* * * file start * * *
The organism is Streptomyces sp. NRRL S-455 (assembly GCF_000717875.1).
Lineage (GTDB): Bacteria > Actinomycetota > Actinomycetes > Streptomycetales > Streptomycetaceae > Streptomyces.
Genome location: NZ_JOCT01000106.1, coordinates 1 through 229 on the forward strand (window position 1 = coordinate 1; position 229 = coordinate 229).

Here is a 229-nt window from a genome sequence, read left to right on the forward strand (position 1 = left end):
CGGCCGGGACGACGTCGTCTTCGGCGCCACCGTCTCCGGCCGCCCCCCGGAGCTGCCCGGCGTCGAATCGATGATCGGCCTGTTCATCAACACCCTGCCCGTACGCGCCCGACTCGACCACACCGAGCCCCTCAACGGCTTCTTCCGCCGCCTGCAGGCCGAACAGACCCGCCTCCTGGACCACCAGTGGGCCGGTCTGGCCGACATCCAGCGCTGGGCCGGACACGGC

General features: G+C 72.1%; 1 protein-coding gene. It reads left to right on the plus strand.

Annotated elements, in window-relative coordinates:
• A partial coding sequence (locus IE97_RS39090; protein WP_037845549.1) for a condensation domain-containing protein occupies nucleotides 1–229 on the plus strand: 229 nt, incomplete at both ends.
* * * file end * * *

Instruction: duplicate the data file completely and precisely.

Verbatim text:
The organism is Streptomyces sp. NRRL S-455 (assembly GCF_000717875.1).
Lineage (GTDB): Bacteria > Actinomycetota > Actinomycetes > Streptomycetales > Streptomycetaceae > Streptomyces.
Genome location: NZ_JOCT01000106.1, coordinates 1 through 229 on the forward strand (window position 1 = coordinate 1; position 229 = coordinate 229).

Here is a 229-nt window from a genome sequence, read left to right on the forward strand (position 1 = left end):
CGGCCGGGACGACGTCGTCTTCGGCGCCACCGTCTCCGGCCGCCCCCCGGAGCTGCCCGGCGTCGAATCGATGATCGGCCTGTTCATCAACACCCTGCCCGTACGCGCCCGACTCGACCACACCGAGCCCCTCAACGGCTTCTTCCGCCGCCTGCAGGCCGAACAGACCCGCCTCCTGGACCACCAGTGGGCCGGTCTGGCCGACATCCAGCGCTGGGCCGGACACGGC

General features: G+C 72.1%; 1 protein-coding gene. It reads left to right on the plus strand.

Annotated elements, in window-relative coordinates:
• A partial coding sequence (locus IE97_RS39090; protein WP_037845549.1) for a condensation domain-containing protein occupies nucleotides 1–229 on the plus strand: 229 nt, incomplete at both ends.